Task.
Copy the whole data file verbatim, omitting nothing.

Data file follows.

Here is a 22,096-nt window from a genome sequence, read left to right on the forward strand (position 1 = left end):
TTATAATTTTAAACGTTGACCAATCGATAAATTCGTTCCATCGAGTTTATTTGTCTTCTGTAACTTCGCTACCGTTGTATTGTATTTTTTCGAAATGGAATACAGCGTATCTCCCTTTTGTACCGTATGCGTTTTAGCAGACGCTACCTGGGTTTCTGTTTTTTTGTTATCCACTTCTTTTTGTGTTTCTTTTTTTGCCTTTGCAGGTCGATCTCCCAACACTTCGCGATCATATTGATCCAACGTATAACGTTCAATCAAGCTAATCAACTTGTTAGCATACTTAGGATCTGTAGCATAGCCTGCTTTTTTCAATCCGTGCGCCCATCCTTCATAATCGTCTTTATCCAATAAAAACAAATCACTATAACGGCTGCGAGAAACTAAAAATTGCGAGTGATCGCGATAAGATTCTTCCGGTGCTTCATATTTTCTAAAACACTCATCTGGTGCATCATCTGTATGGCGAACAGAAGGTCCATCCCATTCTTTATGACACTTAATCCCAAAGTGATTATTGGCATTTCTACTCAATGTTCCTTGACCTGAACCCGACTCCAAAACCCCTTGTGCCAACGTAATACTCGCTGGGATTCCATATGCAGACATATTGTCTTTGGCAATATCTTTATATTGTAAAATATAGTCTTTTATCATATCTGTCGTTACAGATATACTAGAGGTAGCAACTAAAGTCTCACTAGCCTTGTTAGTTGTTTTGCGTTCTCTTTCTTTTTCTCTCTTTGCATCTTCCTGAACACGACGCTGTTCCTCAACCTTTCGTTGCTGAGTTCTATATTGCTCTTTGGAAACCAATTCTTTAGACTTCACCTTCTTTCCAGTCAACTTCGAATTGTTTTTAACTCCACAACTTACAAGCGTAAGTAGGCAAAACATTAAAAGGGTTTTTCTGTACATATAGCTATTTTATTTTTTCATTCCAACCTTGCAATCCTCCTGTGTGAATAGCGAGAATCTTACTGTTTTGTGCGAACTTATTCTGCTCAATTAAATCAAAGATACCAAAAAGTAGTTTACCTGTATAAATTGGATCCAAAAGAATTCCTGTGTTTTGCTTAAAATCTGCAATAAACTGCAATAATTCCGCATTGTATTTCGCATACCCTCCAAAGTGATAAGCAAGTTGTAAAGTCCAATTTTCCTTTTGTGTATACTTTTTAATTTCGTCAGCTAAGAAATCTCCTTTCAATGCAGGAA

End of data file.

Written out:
Here is a 22,096-nt window from a genome sequence, read left to right on the forward strand (position 1 = left end):
TTATAATTTTAAACGTTGACCAATCGATAAATTCGTTCCATCGAGTTTATTTGTCTTCTGTAACTTCGCTACCGTTGTATTGTATTTTTTCGAAATGGAATACAGCGTATCTCCCTTTTGTACCGTATGCGTTTTAGCAGACGCTACCTGGGTTTCTGTTTTTTTGTTATCCACTTCTTTTTGTGTTTCTTTTTTTGCCTTTGCAGGTCGATCTCCCAACACTTCGCGATCATATTGATCCAACGTATAACGTTCAATCAAGCTAATCAACTTGTTAGCATACTTAGGATCTGTAGCATAGCCTGCTTTTTTCAATCCGTGCGCCCATCCTTCATAATCGTCTTTATCCAATAAAAACAAATCACTATAACGGCTGCGAGAAACTAAAAATTGCGAGTGATCGCGATAAGATTCTTCCGGTGCTTCATATTTTCTAAAACACTCATCTGGTGCATCATCTGTATGGCGAACAGAAGGTCCATCCCATTCTTTATGACACTTAATCCCAAAGTGATTATTGGCATTTCTACTCAATGTTCCTTGACCTGAACCCGACTCCAAAACCCCTTGTGCCAACGTAATACTCGCTGGGATTCCATATGCAGACATATTGTCTTTGGCAATATCTTTATATTGTAAAATATAGTCTTTTATCATATCTGTCGTTACAGATATACTAGAGGTAGCAACTAAAGTCTCACTAGCCTTGTTAGTTGTTTTGCGTTCTCTTTCTTTTTCTCTCTTTGCATCTTCCTGAACACGACGCTGTTCCTCAACCTTTCGTTGCTGAGTTCTATATTGCTCTTTGGAAACCAATTCTTTAGACTTCACCTTCTTTCCAGTCAACTTCGAATTGTTTTTAACTCCACAACTTACAAGCGTAAGTAGGCAAAACATTAAAAGGGTTTTTCTGTACATATAGCTATTTTATTTTTTCATTCCAACCTTGCAATCCTCCTGTGTGAATAGCGAGAATCTTACTGTTTTGTGCGAACTTATTCTGCTCAATTAAATCAAAGATACCAAAAAGTAGTTTACCTGTATAAATTGGATCCAAAAGAATTCCTGTGTTTTGCTTAAAATCTGCAATAAACTGCAATAATTCCGCATTGTATTTCGCATACCCTCCAAAGTGATAAGCAAGTTGTAAAGTCCAATTTTCCTTTTGTGTATACTTTTTAATTTCGTCAGCTAAGAAATCTCCTTTCAATGCAGGAA